For years, riders have been wondering when Pivot would introduce a long travel 29er. Sure, Pivot has always claimed that their bikes ride like they have more travel than they actually do, but consumers still wanted more. Somehow, Pivot has managed to keep this a pretty close secret until now, but it’s official – that long travel 29er is finally here in the form of the new Firebird 29.
Like the Firebird 27.5 before it, the Firebird 29 is meant to be a supremely capable bike. Built with enough travel to tackle the gnarliest trails or days at the bike park, the bike is still meant to be pedaled to the top – maybe even more so than the 27.5 version. Equipped with 170mm up front and 162mm out back, the Firebird 29 is a unique bike worthy of its mythical name.
No big surprise – the Firebird 29 continues the use of dw-link suspension, managing to squeeze out 162mm of rear travel in spite of the big wheels. To ensure appropriate frame stiffness, the Firebird borrows from the Phoenix DH bike in the wider upper and lower links combined with a dual upright rear swing arm design. In order to maximize the performance of the Fox Float X2 rear shock, the frame uses a new mini clevis which allows for a longer Metric shock which has a longer stroke and more volume while also increasing bushing overlap for improved durability. The whole set up is supposed to make the suspension design lighter, more adjustable, and all with increased stiffness. The suspension set up does eliminate the possibility of a water bottle cage inside the main triangle, but you do at least get one on the bottom of the downtube on the armor plate.
Up front, the Firebird comes stock with a 170mm travel Fox 36 with a 44mm offset. If you’d like, Pivot endorses the use of a fork up to 180mm of travel as well.
While the Firebird 29 is designed around a modern long and low geometry, Pivot wanted to provide some additional options in the form of a flip chip. The chip allows for a low and high bottom bracket setting which will allow you to adjust the geometry, or swap from 29″ to 27.5+ wheels and tires.
The other part of that equation once again, is the 17mm lower headset cup extension which comes with the bike. Mostly, the cup is used in conjunction with the high BB setting for use with 27.5+ wheels and tires, but you could also choose to run it in any setting with 29″ wheels and tires if you wanted a slacker ride.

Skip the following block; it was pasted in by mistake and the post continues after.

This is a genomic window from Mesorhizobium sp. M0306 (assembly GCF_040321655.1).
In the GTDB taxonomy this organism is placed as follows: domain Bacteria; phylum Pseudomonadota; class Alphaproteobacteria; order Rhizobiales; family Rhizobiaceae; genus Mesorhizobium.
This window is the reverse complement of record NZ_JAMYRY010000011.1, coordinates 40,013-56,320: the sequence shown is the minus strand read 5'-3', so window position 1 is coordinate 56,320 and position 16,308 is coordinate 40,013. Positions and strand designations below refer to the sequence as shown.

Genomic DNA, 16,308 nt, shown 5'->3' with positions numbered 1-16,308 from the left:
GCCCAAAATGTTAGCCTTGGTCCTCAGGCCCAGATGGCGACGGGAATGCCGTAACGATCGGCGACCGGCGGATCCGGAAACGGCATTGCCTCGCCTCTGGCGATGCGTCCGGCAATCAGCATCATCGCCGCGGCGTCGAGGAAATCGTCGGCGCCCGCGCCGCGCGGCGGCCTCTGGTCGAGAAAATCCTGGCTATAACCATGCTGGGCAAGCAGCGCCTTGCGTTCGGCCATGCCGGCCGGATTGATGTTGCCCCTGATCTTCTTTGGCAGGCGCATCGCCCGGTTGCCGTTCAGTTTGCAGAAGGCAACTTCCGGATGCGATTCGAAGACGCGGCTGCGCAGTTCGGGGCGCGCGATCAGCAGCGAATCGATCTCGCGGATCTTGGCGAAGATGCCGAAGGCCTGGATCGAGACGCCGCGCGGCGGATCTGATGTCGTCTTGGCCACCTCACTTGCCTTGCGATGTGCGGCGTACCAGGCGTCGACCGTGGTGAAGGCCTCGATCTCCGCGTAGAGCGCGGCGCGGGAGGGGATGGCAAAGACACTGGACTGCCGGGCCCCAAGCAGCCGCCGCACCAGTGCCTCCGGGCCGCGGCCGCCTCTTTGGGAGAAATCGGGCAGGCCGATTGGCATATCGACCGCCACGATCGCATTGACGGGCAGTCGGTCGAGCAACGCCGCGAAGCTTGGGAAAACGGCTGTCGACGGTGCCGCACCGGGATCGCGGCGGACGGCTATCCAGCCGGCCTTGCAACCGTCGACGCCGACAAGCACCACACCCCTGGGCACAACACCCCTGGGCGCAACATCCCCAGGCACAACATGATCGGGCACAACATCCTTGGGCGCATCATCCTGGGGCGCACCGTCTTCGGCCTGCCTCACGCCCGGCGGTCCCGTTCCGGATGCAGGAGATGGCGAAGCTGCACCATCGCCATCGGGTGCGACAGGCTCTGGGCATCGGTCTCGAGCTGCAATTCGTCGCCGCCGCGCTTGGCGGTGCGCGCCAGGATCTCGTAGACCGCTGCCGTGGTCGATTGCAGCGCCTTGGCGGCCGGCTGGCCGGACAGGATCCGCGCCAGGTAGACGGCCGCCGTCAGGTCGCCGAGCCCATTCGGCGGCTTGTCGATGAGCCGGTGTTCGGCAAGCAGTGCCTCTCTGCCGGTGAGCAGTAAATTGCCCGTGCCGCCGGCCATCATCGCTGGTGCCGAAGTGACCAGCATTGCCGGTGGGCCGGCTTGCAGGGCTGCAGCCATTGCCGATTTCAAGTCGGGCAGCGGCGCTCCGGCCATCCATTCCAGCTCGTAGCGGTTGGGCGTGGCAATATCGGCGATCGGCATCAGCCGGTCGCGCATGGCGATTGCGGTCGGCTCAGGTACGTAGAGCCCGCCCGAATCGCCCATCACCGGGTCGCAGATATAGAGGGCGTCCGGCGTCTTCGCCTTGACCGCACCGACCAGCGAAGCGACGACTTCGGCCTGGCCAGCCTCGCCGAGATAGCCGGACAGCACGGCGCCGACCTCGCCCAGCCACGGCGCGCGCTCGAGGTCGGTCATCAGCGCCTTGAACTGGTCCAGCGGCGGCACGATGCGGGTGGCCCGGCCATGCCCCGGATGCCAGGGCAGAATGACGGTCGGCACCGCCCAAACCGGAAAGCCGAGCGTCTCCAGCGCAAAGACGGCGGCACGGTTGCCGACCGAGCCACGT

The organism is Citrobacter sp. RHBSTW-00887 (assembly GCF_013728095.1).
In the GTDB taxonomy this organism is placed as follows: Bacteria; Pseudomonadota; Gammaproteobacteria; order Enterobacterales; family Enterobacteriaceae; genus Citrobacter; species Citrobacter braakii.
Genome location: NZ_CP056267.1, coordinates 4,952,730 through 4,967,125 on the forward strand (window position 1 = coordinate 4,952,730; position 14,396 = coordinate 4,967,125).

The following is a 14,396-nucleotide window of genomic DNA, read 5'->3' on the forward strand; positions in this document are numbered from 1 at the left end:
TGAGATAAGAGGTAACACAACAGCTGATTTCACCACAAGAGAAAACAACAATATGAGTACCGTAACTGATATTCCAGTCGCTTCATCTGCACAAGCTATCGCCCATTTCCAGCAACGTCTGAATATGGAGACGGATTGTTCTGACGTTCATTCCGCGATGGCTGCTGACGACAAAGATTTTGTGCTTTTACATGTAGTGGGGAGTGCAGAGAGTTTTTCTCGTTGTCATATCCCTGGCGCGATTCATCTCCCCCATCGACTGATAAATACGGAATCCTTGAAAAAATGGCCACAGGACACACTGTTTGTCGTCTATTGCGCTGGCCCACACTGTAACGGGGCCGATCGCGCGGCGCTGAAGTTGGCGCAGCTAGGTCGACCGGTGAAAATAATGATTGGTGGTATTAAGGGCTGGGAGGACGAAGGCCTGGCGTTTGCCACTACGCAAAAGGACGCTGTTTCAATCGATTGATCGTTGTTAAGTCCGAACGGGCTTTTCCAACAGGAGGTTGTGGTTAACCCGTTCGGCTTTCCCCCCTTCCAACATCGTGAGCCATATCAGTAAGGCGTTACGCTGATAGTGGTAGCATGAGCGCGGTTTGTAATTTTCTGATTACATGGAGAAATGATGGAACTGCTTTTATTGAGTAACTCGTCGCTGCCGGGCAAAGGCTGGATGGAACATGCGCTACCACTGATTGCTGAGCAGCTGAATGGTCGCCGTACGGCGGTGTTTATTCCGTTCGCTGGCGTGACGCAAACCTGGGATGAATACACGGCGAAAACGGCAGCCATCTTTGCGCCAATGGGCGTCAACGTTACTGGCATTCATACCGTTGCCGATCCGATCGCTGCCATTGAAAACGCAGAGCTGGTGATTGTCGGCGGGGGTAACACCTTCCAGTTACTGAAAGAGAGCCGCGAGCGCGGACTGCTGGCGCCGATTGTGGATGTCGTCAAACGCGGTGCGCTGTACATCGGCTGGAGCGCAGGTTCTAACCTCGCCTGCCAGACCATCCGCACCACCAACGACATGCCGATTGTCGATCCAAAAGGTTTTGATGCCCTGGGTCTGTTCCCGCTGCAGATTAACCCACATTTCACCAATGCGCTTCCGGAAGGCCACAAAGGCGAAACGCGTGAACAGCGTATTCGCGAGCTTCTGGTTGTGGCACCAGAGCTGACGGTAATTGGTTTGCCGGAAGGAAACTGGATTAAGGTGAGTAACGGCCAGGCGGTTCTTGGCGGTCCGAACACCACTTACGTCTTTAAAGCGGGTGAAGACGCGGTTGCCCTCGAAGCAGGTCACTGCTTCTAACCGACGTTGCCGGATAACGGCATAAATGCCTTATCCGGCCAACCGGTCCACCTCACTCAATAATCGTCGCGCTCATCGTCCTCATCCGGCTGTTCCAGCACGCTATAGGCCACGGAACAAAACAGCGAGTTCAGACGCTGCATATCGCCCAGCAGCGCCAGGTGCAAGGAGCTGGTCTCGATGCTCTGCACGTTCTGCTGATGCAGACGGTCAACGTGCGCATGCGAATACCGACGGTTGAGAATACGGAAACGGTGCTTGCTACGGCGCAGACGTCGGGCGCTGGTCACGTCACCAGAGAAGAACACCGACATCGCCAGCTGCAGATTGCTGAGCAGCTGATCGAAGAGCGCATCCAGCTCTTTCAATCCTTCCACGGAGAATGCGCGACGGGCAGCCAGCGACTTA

The two main geometries that you’ll see include the Low setting (or 27.5+ setting) with a 13.7″ BB height, or the high setting with a 13.93″ BB height. The chip also changes the head tube and seat tube angles by 1/2 a degree from 65 to 65.5º, and 74.5 to 75º. Built with their longest reach numbers to date, riders have the opportunity to buy a bike based on reach rather than just seat tube height. With S-XL frames, Pivot says the Firebird 29 should fit riders from 5’4″ to 6’2″+.
To go along with that opportunity to choose sizes, Pivot continues their quest for longer dropper posts with a short seat tube and deep post insertion. Even on a 29er with this amount of travel, I was still able to run a full 150mm length dropper which is not always the case for me.
Yes, it is 12 x 157mm Super Boost Plus. This bike, maybe more than any Pivot, highlights the benefits of the standard. Not only does the wider hub make for a 30% stiffer wheel than regular Boost, it also allows for massive tire clearance (29 x 2.6″ or 27.5 x 3.0″), all while keeping the same Q-factor and offering more heel clearance than Pivot’s 142mm pre-boost XC bikes. You have to run at least a 180mm rotor, but on a bike this big that should be standard anyways. The design also allows for short 431mm chain stays even with the massive tire clearance.
At this point most brands have hubs available for the standard and more are on the way, so finding compatible wheels is becoming less of an issue, but for the moment Pivot is still selling these as complete bikes only. The frames also require a crankset with a custom 56mm chainline, though you can get away with the standard Race Face cranks as long as you flip the chainring (which results in a 57mm chainline, but Pivot says it’s OK). This should probably be self explanatory, but the Firebird is 1x only – though it does come stock with a chain guide and features ISCG 05 tabs.
Complete frame weight is said to be 7 pounds (3.2kg), which makes complete builds under 30lbs a possibility. Equipped with the Pivot Cable Port system, cable routing is internal on the Firebird 29 with options for standard or moto-style brake configurations. While the frame does have the battery port for Di2 systems, the frame is not fully Di2 compatible as there is not a wire port from the front triangle to the rear, though you could probably make it work if you tried. Our guess though is that Di2 might be getting a true wireless upgrade in the future which would make this bike Di2 compatible as with the Trail 429.
Offered in two colors, the Firebird 29 comes in 8 configurations including both SRAM and Shimano drivetrains with 29″ wheels. Prices start at $5,099 for the Race XT 1x build, up to $9,199 for the Team XX1 Eagle. Bikes are in stock and available now.